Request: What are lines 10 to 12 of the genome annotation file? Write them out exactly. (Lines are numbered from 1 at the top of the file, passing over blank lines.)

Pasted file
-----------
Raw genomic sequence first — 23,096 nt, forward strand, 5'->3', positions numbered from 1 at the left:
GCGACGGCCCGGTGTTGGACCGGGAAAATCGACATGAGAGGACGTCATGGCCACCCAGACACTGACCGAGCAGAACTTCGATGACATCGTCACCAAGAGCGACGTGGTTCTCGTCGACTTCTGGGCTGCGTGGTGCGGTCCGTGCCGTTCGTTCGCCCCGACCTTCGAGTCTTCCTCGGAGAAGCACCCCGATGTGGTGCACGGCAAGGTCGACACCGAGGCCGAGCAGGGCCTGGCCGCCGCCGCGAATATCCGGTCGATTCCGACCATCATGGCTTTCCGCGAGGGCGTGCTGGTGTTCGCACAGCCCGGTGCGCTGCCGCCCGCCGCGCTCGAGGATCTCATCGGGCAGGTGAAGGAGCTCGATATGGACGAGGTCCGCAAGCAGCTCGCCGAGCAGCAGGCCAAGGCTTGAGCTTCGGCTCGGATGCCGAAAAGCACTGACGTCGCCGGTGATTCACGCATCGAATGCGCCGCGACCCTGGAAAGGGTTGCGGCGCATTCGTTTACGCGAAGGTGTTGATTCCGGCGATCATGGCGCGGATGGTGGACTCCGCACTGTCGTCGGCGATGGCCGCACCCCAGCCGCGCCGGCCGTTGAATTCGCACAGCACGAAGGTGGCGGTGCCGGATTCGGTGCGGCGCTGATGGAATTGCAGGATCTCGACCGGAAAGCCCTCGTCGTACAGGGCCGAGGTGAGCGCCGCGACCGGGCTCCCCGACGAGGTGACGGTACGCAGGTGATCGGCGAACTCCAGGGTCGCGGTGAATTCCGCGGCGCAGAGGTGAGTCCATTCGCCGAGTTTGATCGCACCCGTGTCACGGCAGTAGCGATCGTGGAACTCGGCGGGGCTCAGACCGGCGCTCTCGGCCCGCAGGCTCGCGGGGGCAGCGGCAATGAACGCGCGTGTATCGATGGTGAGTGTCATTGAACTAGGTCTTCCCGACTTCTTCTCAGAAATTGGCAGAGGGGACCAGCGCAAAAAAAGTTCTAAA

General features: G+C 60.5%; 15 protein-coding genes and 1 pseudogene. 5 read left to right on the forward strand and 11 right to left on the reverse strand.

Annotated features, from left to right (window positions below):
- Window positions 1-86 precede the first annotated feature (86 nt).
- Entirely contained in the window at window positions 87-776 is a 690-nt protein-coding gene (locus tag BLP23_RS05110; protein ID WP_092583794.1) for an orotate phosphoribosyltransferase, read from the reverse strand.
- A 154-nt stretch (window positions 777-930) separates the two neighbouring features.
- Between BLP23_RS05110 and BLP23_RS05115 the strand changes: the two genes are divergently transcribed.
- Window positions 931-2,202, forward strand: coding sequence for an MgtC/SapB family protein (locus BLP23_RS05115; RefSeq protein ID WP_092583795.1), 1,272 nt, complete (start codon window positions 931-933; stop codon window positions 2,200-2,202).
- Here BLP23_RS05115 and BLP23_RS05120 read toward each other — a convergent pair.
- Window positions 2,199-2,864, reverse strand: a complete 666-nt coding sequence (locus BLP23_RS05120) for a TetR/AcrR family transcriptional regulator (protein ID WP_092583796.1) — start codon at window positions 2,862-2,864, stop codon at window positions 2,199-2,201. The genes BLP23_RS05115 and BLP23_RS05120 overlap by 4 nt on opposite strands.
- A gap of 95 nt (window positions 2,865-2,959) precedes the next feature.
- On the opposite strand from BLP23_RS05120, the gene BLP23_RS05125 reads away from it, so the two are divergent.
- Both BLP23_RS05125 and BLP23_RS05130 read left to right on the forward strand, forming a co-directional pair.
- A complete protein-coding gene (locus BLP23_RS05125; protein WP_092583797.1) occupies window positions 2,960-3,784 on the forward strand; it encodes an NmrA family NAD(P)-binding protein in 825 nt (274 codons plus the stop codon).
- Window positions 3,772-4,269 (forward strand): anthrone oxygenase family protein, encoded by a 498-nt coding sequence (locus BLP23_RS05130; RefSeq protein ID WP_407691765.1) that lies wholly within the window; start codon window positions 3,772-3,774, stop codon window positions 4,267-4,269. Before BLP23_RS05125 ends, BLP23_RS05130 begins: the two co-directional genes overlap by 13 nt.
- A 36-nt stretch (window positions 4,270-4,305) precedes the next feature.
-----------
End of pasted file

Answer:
- Here BLP23_RS05115 and BLP23_RS05120 read toward each other — a convergent pair.
- Window positions 2,199-2,864, reverse strand: a complete 666-nt coding sequence (locus BLP23_RS05120) for a TetR/AcrR family transcriptional regulator (protein ID WP_092583796.1) — start codon at window positions 2,862-2,864, stop codon at window positions 2,199-2,201. The genes BLP23_RS05115 and BLP23_RS05120 overlap by 4 nt on opposite strands.
- A gap of 95 nt (window positions 2,865-2,959) precedes the next feature.